President Museveni may not have built a nation by other nations, but he has done so with other nations and for other nations. On a micro level, in Uganda, he may not have built a nation for other citizens but he has done so with others and by others.
By others, because when he came to power, he not only gave the citizenry freedom but also created room for too much freedom so we could build a nation we wanted, a freedom we Ugandans have ended up misusing.
Few leaders in Africa and the world at large have granted this unprecedented “Museveni-Freedom” to their citizenry. For instance, he appeased the tribes in Uganda by restoring the kingdoms that had been abolished by the now deceased former President of Uganda, Milton Obote.
This restoration has orchestrated a considerable tribal divide among the citizenry. Could this be the so called divide and rule ideology we hear about but seem not to observe because it is disguised as freedom? I wouldn’t say it was, or is divide and rule.
I would say Ugandans were just too naive to harness the beauty and gift of freedom Museveni gave them in the beginning. They got excited and have now ended up succumbing to the consequences of their choices. It reminds me, again, of what my mentor told me about freedom, that, “Freedom of choice is not so until you are free from the consequences of your choices”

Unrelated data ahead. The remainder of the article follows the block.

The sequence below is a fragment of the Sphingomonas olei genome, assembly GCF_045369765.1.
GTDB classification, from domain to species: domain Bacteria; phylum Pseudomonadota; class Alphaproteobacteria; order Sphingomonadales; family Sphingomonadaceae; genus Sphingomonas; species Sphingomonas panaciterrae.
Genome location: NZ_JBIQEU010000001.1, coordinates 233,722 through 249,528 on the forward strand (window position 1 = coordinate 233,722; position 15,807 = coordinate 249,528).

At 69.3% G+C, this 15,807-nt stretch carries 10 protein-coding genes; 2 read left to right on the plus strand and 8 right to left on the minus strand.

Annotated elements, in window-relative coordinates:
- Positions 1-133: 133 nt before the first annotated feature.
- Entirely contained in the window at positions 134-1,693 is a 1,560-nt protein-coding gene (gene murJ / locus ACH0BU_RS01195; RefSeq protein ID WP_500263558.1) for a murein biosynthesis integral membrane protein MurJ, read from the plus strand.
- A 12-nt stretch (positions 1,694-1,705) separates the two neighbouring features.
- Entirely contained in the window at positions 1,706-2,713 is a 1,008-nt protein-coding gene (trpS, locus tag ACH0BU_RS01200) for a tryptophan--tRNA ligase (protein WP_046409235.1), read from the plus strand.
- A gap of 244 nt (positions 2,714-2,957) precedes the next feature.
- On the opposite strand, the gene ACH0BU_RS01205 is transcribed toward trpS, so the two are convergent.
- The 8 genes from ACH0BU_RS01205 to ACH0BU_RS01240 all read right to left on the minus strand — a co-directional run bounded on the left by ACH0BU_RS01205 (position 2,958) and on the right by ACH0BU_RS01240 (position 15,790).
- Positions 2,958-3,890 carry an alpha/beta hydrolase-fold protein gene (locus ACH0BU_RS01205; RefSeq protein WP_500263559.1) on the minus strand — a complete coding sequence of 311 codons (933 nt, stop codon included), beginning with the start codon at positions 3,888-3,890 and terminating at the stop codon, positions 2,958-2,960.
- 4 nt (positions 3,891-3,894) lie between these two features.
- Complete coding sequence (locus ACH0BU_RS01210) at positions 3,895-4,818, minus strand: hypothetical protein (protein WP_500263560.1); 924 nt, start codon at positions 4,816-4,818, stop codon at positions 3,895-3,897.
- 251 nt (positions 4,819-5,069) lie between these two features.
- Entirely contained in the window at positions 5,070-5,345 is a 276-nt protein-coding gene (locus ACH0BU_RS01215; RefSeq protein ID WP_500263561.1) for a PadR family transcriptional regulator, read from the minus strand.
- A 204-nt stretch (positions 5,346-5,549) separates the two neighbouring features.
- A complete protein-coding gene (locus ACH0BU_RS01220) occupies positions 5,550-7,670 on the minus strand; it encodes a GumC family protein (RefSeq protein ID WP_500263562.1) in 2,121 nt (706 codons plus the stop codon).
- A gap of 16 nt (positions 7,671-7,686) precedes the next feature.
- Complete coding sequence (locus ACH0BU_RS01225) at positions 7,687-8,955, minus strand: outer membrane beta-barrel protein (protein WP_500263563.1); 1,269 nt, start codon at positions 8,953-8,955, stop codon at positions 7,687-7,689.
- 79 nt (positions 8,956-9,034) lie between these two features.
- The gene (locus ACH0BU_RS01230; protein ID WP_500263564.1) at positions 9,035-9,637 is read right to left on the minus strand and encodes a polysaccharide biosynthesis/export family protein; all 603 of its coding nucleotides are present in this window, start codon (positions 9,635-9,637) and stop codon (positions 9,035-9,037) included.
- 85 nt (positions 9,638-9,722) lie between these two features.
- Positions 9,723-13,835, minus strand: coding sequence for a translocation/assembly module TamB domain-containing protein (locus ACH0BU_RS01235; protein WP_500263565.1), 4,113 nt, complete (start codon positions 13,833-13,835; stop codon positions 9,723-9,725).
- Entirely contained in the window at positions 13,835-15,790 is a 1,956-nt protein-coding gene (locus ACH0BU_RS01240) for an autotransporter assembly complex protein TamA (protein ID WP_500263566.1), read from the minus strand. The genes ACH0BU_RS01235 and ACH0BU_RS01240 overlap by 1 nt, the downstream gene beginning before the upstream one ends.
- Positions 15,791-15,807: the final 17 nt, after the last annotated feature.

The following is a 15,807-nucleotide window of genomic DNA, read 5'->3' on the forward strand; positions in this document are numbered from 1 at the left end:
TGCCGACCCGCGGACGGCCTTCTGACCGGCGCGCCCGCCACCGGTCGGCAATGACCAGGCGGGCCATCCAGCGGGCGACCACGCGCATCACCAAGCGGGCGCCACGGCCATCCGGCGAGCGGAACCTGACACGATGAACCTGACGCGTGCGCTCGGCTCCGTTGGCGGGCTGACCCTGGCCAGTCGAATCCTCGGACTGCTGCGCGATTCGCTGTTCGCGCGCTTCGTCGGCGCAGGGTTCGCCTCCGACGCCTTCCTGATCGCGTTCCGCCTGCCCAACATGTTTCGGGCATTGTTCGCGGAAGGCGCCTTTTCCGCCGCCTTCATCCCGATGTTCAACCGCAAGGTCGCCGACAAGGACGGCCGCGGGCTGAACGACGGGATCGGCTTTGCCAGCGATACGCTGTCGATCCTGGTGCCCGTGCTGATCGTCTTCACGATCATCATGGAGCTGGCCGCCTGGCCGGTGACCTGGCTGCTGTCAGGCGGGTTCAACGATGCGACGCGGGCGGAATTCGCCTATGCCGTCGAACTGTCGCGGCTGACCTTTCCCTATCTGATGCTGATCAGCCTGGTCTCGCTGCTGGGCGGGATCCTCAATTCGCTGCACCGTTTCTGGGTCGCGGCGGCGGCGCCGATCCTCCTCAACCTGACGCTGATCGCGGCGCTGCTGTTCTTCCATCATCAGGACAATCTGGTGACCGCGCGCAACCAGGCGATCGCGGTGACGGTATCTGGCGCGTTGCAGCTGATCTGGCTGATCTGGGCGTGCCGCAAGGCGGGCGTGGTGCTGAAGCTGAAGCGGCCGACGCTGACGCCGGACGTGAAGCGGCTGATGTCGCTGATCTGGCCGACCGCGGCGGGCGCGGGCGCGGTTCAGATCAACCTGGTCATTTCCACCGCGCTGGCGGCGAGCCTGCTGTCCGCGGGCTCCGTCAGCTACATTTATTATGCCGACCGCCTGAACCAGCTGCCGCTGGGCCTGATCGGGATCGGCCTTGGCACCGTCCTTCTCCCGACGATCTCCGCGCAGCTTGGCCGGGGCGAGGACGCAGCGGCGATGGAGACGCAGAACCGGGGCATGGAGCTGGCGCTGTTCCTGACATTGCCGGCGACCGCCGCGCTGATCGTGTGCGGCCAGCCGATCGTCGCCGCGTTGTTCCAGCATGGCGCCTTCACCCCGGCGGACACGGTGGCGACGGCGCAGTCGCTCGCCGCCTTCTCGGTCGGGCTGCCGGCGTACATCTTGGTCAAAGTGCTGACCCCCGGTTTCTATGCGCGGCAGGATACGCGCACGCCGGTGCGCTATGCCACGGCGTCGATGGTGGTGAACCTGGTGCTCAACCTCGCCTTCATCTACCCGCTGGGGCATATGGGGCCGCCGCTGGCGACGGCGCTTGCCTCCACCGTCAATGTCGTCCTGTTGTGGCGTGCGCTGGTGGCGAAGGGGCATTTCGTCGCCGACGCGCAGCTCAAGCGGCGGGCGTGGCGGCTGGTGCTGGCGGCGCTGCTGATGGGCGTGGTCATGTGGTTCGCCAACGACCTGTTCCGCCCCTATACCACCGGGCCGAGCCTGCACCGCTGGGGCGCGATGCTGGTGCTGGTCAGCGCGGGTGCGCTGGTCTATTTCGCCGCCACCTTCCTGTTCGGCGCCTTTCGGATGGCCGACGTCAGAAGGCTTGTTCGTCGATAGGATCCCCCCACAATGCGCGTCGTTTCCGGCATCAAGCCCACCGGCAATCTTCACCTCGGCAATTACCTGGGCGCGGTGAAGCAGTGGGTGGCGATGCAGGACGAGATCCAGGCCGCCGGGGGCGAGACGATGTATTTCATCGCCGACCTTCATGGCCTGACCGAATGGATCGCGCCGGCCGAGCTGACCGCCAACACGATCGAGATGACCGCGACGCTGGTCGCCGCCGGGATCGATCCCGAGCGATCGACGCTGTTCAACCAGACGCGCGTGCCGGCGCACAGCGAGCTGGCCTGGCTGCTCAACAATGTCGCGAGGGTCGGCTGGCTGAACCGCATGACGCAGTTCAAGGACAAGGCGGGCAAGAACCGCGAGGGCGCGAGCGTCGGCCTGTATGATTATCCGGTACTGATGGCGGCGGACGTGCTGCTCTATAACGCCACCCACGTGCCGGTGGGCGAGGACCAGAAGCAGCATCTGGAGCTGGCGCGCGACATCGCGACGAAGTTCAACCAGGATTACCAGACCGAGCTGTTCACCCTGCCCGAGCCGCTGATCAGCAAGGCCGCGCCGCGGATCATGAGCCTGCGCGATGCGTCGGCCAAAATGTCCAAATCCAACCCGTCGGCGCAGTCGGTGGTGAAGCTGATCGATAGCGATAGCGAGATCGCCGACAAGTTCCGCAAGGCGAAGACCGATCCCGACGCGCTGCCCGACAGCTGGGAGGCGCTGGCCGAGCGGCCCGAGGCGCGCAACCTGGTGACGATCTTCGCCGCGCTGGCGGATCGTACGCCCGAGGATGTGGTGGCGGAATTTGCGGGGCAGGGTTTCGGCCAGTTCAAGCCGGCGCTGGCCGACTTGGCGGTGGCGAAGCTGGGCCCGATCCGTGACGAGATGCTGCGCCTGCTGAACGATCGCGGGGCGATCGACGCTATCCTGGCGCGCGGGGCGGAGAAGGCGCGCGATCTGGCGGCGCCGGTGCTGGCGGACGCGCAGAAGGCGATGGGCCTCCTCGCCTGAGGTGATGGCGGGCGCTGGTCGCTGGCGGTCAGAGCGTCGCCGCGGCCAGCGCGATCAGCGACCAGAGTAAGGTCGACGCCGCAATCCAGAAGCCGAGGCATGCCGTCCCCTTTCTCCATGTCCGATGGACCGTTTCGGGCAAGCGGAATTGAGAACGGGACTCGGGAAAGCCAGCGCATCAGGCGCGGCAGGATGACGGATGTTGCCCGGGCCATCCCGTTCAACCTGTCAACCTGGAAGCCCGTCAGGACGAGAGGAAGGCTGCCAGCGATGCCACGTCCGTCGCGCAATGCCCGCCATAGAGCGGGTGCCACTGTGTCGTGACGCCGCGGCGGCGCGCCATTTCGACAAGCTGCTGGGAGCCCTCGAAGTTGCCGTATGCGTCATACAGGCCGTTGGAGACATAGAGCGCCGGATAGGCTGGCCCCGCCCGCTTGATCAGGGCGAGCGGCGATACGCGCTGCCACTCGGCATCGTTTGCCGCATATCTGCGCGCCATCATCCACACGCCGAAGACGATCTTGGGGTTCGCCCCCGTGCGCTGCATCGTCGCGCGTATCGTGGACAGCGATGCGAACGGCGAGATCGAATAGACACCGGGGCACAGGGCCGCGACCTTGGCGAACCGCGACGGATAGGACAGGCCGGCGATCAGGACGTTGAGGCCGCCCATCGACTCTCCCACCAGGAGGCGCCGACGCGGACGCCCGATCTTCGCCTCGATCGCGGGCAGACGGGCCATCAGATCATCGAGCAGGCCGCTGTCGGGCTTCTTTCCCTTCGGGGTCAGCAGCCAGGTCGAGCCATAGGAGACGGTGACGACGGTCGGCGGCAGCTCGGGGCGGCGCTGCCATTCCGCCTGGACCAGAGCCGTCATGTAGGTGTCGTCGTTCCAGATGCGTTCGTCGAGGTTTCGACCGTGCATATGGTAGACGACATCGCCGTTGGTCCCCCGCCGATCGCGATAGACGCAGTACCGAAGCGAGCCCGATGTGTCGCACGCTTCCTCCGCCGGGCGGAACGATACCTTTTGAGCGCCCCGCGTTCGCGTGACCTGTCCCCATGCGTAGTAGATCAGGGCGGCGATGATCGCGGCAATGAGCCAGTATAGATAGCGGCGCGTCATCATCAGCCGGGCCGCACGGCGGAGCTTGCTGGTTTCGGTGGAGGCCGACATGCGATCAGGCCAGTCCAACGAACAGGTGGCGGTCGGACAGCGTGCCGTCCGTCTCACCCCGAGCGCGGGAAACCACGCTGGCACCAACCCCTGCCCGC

Also, a Uganda can nowadays come from the rural areas and set up a stall in the town without being taxed and without minding whether it is in the road reserve or not, but still get away with it, thanks to the laxity in the responsible authorities (whether it is politically motivated laxity or not is a discussion for another day. It remains laxity anyway) and the deception of comfort that has eluded us.
Am I against the citizenry attempts to forge a livelihood? No, I am only implying that one of the flaws Museveni’s governing ideology had in the beginning was to avail excess freedom to us, a beautiful but delicate gift many were not prepared for.
Right now, it is not only a complex feat to unwind the trap of excess freedom we lay for ourselves but also hard to reverse this paradigm not because it is really hard but because the paradigm is rooted in a complex belief system about what freedom means. The capital of Uganda is only left with the option of relocation because the political strongholds therein would be sabotaged if objective transformation is to be objectively enacted.
I’m very much aware of how Uganda relies on foreign aid and how this continued, seemingly inescapable addiction to foreign aid is a potential joystick for the game of puppetry. That is to say, aid has the potential to make Uganda’s president a puppet of the west or wherever aid comes from. I’m also aware of the deviant modus operandi to govern a nation, President Museveni is currently using. A modus operandi characterized by pervasive aggrandizement and an overwhelming skew and asymmetry in the distribution of wealth! (so, the skeptical pundits should know this before they exhibit their skills in counter-punditry)